Twitter is reportedly testing new “Like” or “Star” options in place of “Favorite” for tweets. Select users have seen the new icons in place of the traditional Favorite button.
Both “Like” and “Star” appear to use the traditional star icon in the top right corner of a tweet to indicate it’s been... well, Liked, Starred, or Favorited.
Mike Isaac at AllThingsD shared some interesting insight into the Favorite feature. Apparently Twitter toyed with the idea of calling it “Thanks,” before settling on the Favorite to which we’ve become accustomed. He says they always meant to get around to testing out new names for the feature and it seems that time has come.
Favoriting tweets shares with others that a user has indicated a preference for that particular tweet, in addition to storing them in a user’s Favorites list.
Whatever you call it, favoriting a tweet is the equivalent of Liking a post on Facebook or giving an update a +1 on Google. It’s an endorsement by one user for the tweet of another.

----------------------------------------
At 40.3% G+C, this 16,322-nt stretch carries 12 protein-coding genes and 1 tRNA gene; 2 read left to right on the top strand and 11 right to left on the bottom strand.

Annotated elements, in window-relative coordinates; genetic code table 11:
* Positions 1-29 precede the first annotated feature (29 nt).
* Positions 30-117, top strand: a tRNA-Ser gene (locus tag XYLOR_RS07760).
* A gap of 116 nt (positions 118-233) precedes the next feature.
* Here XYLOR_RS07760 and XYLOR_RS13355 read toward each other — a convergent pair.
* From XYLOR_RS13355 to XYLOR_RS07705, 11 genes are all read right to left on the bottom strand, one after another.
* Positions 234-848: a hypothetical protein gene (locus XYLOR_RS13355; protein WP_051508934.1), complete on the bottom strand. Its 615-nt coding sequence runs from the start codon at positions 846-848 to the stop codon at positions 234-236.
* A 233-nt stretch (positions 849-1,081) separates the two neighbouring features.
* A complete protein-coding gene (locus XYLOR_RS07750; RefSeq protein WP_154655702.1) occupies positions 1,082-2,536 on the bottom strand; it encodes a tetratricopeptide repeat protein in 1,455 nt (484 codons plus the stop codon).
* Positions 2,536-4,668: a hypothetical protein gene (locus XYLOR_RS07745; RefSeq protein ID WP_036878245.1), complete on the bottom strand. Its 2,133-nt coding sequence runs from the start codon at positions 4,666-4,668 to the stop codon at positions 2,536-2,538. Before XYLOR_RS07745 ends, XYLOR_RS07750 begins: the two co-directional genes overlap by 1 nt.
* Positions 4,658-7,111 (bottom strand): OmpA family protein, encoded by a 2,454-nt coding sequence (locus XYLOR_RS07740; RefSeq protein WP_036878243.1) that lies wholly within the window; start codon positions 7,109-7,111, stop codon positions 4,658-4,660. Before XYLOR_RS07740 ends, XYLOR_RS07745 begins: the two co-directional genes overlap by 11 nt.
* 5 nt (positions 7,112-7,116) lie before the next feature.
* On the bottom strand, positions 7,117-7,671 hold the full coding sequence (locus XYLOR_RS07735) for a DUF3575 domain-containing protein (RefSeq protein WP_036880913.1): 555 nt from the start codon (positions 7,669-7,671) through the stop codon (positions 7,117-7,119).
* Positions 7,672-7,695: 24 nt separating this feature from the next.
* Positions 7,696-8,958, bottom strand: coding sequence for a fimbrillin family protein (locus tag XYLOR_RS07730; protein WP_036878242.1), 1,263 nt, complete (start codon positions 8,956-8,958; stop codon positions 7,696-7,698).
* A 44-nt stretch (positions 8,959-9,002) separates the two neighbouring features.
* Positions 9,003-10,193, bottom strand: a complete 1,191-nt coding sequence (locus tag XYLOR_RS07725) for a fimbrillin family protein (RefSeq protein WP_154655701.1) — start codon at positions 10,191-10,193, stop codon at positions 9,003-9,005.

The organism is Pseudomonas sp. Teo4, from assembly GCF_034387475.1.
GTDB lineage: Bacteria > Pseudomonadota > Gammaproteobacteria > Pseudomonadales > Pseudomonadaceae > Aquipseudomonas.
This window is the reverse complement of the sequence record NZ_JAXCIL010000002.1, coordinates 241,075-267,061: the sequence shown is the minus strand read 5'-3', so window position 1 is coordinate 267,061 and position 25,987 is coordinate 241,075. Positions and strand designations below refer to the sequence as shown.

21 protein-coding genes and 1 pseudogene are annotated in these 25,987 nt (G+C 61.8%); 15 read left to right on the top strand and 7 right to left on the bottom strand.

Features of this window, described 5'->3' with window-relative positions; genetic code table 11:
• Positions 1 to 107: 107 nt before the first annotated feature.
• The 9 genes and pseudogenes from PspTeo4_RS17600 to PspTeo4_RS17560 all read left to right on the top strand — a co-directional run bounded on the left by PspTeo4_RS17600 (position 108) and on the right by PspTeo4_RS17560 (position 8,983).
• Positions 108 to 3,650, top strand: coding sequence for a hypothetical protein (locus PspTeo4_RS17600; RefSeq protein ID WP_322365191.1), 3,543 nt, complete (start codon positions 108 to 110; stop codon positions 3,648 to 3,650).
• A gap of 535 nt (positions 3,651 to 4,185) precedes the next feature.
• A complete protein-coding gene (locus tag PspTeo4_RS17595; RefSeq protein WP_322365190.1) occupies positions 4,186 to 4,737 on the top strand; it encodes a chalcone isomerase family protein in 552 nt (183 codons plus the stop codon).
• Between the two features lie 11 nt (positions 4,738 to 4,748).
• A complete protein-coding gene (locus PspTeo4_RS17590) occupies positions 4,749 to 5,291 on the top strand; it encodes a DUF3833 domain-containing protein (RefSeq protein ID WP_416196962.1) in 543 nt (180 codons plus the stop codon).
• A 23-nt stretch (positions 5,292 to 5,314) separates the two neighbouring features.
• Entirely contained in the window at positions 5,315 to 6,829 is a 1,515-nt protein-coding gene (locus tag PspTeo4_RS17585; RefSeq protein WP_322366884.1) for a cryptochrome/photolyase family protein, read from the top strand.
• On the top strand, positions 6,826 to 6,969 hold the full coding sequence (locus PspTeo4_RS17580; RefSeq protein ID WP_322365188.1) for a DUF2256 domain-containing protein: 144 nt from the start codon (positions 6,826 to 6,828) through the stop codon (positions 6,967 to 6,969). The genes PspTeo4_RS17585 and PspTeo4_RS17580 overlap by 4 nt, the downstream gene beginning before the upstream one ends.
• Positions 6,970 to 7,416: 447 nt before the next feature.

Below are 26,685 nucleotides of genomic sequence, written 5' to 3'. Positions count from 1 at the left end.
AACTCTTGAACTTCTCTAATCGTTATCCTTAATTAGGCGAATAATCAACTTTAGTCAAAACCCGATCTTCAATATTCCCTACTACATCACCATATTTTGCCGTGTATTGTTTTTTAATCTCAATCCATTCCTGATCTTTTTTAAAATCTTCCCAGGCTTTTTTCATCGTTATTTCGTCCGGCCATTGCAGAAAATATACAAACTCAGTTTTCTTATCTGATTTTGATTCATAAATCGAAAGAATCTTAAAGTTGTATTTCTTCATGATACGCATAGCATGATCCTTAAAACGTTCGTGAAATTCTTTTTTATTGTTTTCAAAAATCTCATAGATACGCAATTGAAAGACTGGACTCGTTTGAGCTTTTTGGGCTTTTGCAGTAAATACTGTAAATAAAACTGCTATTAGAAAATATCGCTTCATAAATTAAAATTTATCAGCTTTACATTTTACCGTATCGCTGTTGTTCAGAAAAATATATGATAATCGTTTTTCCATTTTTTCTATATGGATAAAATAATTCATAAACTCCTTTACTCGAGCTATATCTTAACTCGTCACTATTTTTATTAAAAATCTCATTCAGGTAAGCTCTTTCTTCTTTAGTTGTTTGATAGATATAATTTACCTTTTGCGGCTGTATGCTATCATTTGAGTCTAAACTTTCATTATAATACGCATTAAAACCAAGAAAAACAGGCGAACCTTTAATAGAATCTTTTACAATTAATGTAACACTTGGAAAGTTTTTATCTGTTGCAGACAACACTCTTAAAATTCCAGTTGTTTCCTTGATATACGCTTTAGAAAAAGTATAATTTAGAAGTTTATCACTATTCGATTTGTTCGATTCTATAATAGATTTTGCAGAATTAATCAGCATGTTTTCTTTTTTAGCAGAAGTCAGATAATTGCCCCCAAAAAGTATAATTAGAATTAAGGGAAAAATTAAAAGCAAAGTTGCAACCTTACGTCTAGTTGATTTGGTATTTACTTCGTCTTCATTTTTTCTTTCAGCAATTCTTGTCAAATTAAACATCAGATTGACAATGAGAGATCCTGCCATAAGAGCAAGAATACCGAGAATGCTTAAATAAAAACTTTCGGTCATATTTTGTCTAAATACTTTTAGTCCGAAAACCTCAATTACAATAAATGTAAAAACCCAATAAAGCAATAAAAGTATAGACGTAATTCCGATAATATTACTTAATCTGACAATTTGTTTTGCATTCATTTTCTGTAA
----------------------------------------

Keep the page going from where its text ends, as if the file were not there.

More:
It will be interesting to see if this eventually develops into another avenue of monetization for Twitter. They have Promoted Tweets, but this could be a step towards another social ad option, similar to Facebook’s Sponsored Stories. Or, Twitter may start displaying the number of Likes/Stars within ads, a la Google+.
As social companies try to outdo one another in the mobile advertising arena (Google and Facebook being the biggest contenders), Twitter may be considering another advertising option based on user endorsements. Perhaps to say a user “Likes” something is more attractive as an ad that to say it was a Favorite? It works for Facebook!
Obviously they are testing to see what resonates with users. The question is, why? So users can boost their own preferred tweets collection? Not likely.
Do you have a guess as to why Twitter might be tweaking the social endorsement label for tweets? Share in the comments!
UPDATE: Twitter CEO Dick Costolo confirmed the test at the Internet Advertising Bureau's Engage conference in London, V3 reported. “We’re testing some alternative terms for favorite. Favorite feels a little bit too heavy weight so we’re testing some lighter weight terms,” Costolo said. “Engagement begets engagement. The lighter weight and more frictionless you make it to engage, the more engagement you’ll get.”